Organizational context associated with time spent evaluating language and cognitive-communicative impairments in skilled nursing facilities: Survey results within an implementation science framework

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Abstract

Background: The Consolidated Framework for Implementation Research (CFIR) was developed to merge research and practice in healthcare by accounting for the many elements that influence evidence-based treatment implementation. These include characteristics of the individuals involved, features of the treatment itself, and aspects of the organizational culture where the treatment is being provided. Aims: The purpose of this study was to apply the CFIR to a measurement of current practice patterns of speech-language pathologists (SLPs) working in the skilled nursing facility (SNF) environment. In an effort to inform future evidence-based practice implementation interventions, research questions addressed current practice patterns, clinician treatment use and preferences, and perceptions of the organizational context including leadership, resources, and other staff. Methods and procedures: Surveys were mailed to each SLP working in a SNF in the state of Michigan. Participants (N = 77, 19% response rate) completed a survey mapping on to CFIR components impacting evidence-based practice implementation. Quantitative descriptive and nonparametric correlational analyses were completed. Outcomes and results: Use of evidence-based treatments by SLPs in SNFs was highly variable. Negative correlations between treating speech and voice disorders and treating swallowing disorders (rs = -35, p < .01), evaluating language and cognitive-communicative disorders and treating swallowing disorders (rs = -30, p < .01), treating language and cognitive-communicative disorders and treating swallowing disorders (rs = -67, p < .01), and evaluating swallowing disorders and treating language and cognitive-communicative disorders (rs = -37, p < .01) were noted. A positive correlation between the SLPs' perception of organizational context and time spent evaluating language and other cognitive-communicative disorders (rs = .27, p < .05) was also present. Conclusions: Associative data suggest that the more an SLP in the SNF evaluates and treats swallowing disorders, the less he or she will evaluate speech, voice, language or other cognitive-communicative disorders. Further, SLPs in this sample spent more time evaluating language and cognitive-communicative impairments if they perceived their organizational context in a more positive way. The CFIR may guide treatment and implementation research to increase the uptake of evidence-based practices for SLPs working in the SNF setting.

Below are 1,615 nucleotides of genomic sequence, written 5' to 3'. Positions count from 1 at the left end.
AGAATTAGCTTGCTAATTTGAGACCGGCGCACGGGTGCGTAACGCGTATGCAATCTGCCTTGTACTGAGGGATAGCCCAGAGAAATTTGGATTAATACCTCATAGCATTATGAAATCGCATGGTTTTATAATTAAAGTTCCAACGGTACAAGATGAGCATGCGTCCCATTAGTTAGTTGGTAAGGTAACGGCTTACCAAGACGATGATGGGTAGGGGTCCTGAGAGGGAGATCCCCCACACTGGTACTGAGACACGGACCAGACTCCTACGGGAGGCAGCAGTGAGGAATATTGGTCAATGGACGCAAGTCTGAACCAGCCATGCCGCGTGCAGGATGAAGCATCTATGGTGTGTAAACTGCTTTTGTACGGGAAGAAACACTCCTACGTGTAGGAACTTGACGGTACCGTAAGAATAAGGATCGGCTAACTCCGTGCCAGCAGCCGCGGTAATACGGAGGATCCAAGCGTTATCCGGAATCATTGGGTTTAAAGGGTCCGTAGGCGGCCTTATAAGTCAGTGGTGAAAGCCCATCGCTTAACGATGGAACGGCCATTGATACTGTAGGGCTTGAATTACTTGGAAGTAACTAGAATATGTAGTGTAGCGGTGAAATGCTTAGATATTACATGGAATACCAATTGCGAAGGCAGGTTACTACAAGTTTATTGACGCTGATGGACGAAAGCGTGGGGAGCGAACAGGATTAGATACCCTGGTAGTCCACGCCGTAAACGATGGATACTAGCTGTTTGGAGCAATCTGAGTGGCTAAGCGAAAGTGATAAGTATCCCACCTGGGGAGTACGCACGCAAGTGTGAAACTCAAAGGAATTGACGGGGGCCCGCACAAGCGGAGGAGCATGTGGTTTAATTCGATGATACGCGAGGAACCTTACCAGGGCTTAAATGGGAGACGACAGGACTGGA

Original languageEnglish
Pages (from-to)1-13
Number of pages13
JournalJournal of Communication Disorders
Volume60
DOIs
StatePublished - Mar 1 2016

Keywords

  • Evidence-based practice
  • Implementation science
  • Skilled nursing facilities
  • Speech and language treatment
  • Speech-language pathologists

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